by Shazia Khan
In 1970, a revenue officer Abdul Khalik Tak was conducting an official survey in many parts of the state when he observed many orphans and widows living in miserable conditions. Moved by their pain Tak decided to do something. That decision lead to the foundation of Yateem Trust, the first orphanage in the Valley in 1972.
“Starting an orphanage in the 70’s was not easy. The population of orphans was not so large. Generally, relatives and neighbours were taking care of destitute but most of them were exploited,” says A R Hanjura, General Secretary of the Yateem Trust. “To organise a system that could support orphans and widows, Tak set up Yateem Trust as an effort to secure the future of orphans and widows and prevent them from being exploited.”
Since then the trust facilitates the education of many hundred orphans and works for the upliftment of thousands of widows and poor girls.
The trust started its work from a small rented room at Hardushiva Sopore with 50 children. “They were the children from Sopore whose both parents had died and they had nowhere to go,” says Hanjura.
To gather orphans from different other parts of the valley and to create awareness about the condition of orphans and widows, Tak along with few associates conducted surveys and other awareness programmes. It also helped the trust to receive donations from people. In 1973 the trust shifted from Sopore to a newly constructed building in Srinagar.
Gradually the trust grew and became one of the first private charitable organisations of the valley. At present, the trust has around 40 sub-district offices helping thousands of widows financially and seven special homes that house around 400 orphans in different districts. The special homes include Gulshan Mahal Hostel (A) Bachi Darwaza Srinagar, Gulshan Mahal Hostel (B) Soura, Bostan-e-Atafal Anantnag, Bait-ul-Falah Singpora Pattan and Tak Zainagari Memorial Hostel Kupwara. Two orphanages Gulshan Bannat at Gopal Pora Budgam and Gulistan-e-Bannat Handwara are exclusively for girls.
“We don’t like to encourage orphanages in the valley. But the two-decade-old conflict has left a huge army of orphans and widows in the valley. There are several instances where a number of children lost both of their parents and have no one to take care of them,” says Hanjura. “Of course orphanages can not replace families but we are helpless. There is no other option. ”
At the special homes, the trust provides children with quality education, books, clothes and other essential requirements. Besides, the trust also sponsors some educational scholarship programmes under which it provides financial assistance of Rs 18,000 each to around one thousand students, every year. “The trust has opened bank accounts for these children so that they could continue their education at home,” says Hanjura.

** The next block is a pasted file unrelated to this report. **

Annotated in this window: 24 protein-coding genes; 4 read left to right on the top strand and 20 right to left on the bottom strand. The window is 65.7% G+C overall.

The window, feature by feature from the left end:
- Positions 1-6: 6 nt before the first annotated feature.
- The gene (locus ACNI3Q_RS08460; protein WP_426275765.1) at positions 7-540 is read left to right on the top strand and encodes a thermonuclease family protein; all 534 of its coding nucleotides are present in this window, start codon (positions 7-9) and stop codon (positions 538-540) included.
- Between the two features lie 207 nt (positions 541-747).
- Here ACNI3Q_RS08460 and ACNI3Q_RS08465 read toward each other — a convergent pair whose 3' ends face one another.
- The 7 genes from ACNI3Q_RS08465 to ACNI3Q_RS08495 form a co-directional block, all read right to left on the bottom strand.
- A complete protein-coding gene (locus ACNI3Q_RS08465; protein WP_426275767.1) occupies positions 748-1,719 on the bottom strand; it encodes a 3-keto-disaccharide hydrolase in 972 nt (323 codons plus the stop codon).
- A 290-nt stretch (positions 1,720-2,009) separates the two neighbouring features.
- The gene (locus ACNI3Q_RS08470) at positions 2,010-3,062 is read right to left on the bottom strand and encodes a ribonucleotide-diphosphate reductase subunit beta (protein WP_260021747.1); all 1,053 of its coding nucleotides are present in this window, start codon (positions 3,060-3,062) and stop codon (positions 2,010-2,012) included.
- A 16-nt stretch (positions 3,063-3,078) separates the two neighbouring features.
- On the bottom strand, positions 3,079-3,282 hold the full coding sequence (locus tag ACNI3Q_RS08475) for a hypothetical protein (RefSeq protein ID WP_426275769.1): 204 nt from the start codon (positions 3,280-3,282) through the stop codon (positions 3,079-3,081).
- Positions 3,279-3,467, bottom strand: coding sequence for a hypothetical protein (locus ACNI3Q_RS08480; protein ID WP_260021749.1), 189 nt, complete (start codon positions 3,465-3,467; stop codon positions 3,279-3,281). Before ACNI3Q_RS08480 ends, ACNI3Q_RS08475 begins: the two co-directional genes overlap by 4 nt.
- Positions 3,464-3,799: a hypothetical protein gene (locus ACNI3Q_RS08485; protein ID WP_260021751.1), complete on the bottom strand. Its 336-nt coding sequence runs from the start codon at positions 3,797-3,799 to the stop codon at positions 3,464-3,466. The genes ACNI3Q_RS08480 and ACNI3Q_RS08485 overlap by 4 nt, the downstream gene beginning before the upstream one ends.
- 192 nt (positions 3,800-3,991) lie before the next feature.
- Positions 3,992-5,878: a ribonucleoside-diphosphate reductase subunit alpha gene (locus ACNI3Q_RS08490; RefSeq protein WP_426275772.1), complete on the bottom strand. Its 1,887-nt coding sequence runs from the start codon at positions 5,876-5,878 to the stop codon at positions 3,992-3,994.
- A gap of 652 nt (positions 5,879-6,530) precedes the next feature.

The trust also provides monthly sustenance allowance to more than 2000 widows and orphan girls from different districts of the valley. “We also provide free ration, clothes and other dietary items on a monthly basis to three hundred widows and their families who have no other source of income,” says Hanjura. “Every year we assist 200 – 300 girls in terms of clothes and other essential items for their marriage.”
Apart from financial assistance, trust helps in creating self-reliance among women. It has established six training centres in Srinagar, Bijbehara, Sopore, Anantnag, Bandipora and Kupwara. All these centres impart skilful training to poor girls and help them to be financially independent.
For long term rehabilitation of widows of slain militants, the trust provides them one-time financial support for establishing income generating units. “The trust so far has assisted four hundred widows from Srinagar, Pulwama, Kangan, Sonwari and Tral who have set up small dairy units, mini shops and craft centre.”
The trust is also working in the health care of destitute. It provides medical facility to many destitute on monthly basis. It provides financial assistance of Rs 5000 to poor patients who require advanced treatment like installation of pacemakers, heart valve replacements and other complicated surgeries.
For all its expenses the trust depends on donations. Its annual budget is around four crore rupees. “The trust has achieved FCRA (Foreign Contribute Regulation Act) permission in 2003 and at present are receiving donation from many foreign welfare agencies which form a large portion of its annual budget”, says Hanjura.
“Currently we are working with organisations like Muslim Aid, Muslim Charity Action Aid and Save the children. These organisations are helping us in many of rehabilitating programs for orphans and widows.” These are long term programmes and under which the trust is providing every possible help to widows and orphans so that they can be accommodated within the community.